Central Nervous System 2
Terms in this set (51)
central nervous system
I. The Brain Interpret sensory info, issue appropriate motor commands, carry on all higher intellectual functions
III. Brain Stem
Forms the surface area (what you see when you first look at the brain, and hold it in your hand) of the brain called the cortex. It is mostly made of unmyelinated fibers and cell bodies.
Lies deep to the cortical gray matter. A dense collection of myelinated fibers calls tracts, or bundles of axons that are connected to one part of the brain to another.
Interpret sensory info, issue appropriate motor commands, carry on all higher intellectual functions.
a. Cerebral Hemispheres
> Longitudinal fissures
most superior part of the brain
=elevated wrinkle or fold in the cortex of the cerebrum or cerebellum.
=shallow grooves between gyri.
=deeper grooves that separate larger regions of the brain.
=fissures or sulci that further divides the hemispheres
-primary motor area of cerebrum. Thinking, reasoning, speech.
part of the decending tracts that conduct motor impulses down the spinal cord.
generates a motor program for the muscles of the larynx, tongue, cheeks and lips to produce speech. Damage to the area reduces a persons ability to articulate words
Superficial gray matter
Deep white matter
tracts that carry information to or from the cortex
connects the cerebral hemispheres. It joins the functions of the hemispheres so that the right and left sides communicate.
--. "islands' of gray matter buried within the white matter. Their function is to regulate voluntary motor activities by modifying instructions sent to skeletal muscle by the primary motor cortex Parkinson's disease patients have degeneration in this area.
(interbrain) located on top of the brain stem and enclosed by the cerebral hemispheres.
relay station for sensory impulses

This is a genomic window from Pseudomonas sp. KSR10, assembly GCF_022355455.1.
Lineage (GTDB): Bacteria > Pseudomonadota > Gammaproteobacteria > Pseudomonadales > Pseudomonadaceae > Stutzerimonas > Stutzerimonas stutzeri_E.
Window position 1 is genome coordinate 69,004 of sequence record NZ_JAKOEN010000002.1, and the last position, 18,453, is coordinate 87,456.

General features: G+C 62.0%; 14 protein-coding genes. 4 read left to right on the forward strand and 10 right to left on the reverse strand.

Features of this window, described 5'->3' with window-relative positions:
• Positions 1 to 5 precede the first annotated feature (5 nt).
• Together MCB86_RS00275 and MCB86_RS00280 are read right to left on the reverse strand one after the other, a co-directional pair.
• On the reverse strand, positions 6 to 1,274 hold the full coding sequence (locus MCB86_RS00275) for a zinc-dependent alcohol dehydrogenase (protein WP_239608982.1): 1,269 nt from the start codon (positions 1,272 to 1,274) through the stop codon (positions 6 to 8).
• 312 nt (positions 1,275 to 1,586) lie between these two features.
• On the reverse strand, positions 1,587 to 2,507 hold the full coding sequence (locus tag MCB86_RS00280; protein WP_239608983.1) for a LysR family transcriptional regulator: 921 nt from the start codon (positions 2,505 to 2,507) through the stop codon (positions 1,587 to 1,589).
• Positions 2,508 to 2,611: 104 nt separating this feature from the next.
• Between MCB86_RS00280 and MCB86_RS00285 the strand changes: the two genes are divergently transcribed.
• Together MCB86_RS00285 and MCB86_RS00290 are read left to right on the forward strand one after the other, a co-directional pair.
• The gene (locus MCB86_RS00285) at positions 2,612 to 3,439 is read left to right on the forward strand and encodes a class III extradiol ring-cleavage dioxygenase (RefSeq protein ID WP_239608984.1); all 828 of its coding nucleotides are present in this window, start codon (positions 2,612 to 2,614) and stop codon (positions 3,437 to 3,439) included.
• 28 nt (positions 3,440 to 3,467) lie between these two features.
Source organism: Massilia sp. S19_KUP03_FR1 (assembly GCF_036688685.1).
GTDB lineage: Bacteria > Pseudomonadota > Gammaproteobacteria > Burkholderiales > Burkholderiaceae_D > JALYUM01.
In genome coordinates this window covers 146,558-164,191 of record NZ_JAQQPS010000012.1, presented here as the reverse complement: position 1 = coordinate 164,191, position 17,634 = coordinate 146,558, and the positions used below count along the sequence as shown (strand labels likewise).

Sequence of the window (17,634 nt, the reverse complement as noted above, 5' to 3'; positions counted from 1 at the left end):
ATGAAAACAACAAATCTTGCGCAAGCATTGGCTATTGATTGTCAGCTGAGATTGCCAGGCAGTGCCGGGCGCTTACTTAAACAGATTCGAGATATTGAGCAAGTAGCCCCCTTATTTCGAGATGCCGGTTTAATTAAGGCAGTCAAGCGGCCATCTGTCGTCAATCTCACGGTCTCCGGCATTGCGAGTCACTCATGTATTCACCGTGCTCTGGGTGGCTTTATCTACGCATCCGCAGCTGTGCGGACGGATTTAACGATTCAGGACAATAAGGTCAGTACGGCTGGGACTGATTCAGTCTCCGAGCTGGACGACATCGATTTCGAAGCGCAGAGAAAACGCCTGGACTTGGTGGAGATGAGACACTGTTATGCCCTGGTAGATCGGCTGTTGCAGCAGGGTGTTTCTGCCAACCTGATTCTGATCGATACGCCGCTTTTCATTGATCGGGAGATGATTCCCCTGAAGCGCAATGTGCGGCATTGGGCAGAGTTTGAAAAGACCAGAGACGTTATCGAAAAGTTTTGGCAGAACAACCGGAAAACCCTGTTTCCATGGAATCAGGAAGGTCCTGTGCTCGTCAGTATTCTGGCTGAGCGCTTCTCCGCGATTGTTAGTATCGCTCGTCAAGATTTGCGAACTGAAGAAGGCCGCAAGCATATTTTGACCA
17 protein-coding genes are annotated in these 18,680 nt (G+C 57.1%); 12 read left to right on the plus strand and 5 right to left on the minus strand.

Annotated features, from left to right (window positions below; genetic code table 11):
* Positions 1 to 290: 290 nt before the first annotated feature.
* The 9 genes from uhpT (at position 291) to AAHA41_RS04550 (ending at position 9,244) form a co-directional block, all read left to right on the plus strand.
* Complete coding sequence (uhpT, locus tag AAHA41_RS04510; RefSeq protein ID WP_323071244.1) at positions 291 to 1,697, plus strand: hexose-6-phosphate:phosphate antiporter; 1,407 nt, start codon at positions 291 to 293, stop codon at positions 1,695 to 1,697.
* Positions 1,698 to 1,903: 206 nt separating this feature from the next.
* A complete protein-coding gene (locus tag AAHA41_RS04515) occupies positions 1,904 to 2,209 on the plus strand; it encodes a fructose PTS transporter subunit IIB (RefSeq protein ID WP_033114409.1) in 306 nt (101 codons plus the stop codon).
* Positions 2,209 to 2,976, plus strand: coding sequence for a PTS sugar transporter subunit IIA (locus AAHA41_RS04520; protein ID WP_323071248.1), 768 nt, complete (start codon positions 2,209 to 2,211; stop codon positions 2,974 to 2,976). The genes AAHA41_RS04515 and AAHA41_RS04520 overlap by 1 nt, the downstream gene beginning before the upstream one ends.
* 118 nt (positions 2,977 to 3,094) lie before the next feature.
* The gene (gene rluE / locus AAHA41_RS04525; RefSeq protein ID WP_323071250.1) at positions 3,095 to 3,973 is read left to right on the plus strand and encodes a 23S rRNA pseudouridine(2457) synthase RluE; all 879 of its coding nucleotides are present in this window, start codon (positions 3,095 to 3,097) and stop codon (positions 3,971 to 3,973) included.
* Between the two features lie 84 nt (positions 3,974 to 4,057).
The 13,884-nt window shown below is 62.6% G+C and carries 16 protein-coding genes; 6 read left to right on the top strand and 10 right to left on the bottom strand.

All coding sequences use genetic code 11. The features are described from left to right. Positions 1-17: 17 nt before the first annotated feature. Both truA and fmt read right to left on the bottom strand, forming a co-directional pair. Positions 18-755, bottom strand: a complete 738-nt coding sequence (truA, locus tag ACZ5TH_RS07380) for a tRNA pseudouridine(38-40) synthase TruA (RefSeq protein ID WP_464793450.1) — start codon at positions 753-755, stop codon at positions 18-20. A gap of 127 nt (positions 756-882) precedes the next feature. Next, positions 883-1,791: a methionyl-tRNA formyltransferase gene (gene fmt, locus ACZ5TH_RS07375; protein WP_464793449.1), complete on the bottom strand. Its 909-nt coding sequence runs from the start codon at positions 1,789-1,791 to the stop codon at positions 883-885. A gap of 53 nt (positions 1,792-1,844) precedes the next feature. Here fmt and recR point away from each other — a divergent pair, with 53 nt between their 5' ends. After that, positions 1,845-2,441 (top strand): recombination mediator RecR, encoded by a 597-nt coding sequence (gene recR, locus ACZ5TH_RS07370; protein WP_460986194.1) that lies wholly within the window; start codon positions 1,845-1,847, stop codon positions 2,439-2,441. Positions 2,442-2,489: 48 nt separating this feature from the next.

relay station for the ANS. Includes the
pituitary gland, mammillary bodies
Helps to make CSF. Includes the pineal
body, choroids plexus
(under-side of Brain) thumb size, approx 3 in long
-regulates vital life activities (BP,
extends the entire length of the
brainstem and is composed of gray matter. It is responsible for motor control of visceral organs.
consciousness and awake/sleep cycles
: Second largest part of the Brain. Located below and
partially covered by the cerebellum. Coordinates voluntary movement and makes movement smooth. Helps to maintain balance/equilibrium. 2 hemispheres, outer cortex of gray matter, and inner region of white matter.
• 17 inches long depending on the persons height
• continuation of the brain stem
• 2 way conduction pathway to and from the brain and a major reflex center
• extends from the foramen magnum to the first or second lumbar vertebra
just below the ribs
• During spinal tap, you remove CSF around L3 because in this area there
is less of a chance of damaging the spinal cord
Protecting the CNS
Meninges 3 connected be tissue
vertebrae, skull bones
-3 connective tissue coverings that protect the brain and
Arachnoid matter-middle layer.
Pia matter-innermost layer.
outermost protective layer, very tough.
1. Subdural space
middle layer. Delicate, web-like.
1. Subarachnoid space
Cerebral Spinal Fluid (CSF)
Fluid occupying the 4 ventricles of the brain, the space between the meninges, and the central canal of the spinal cord.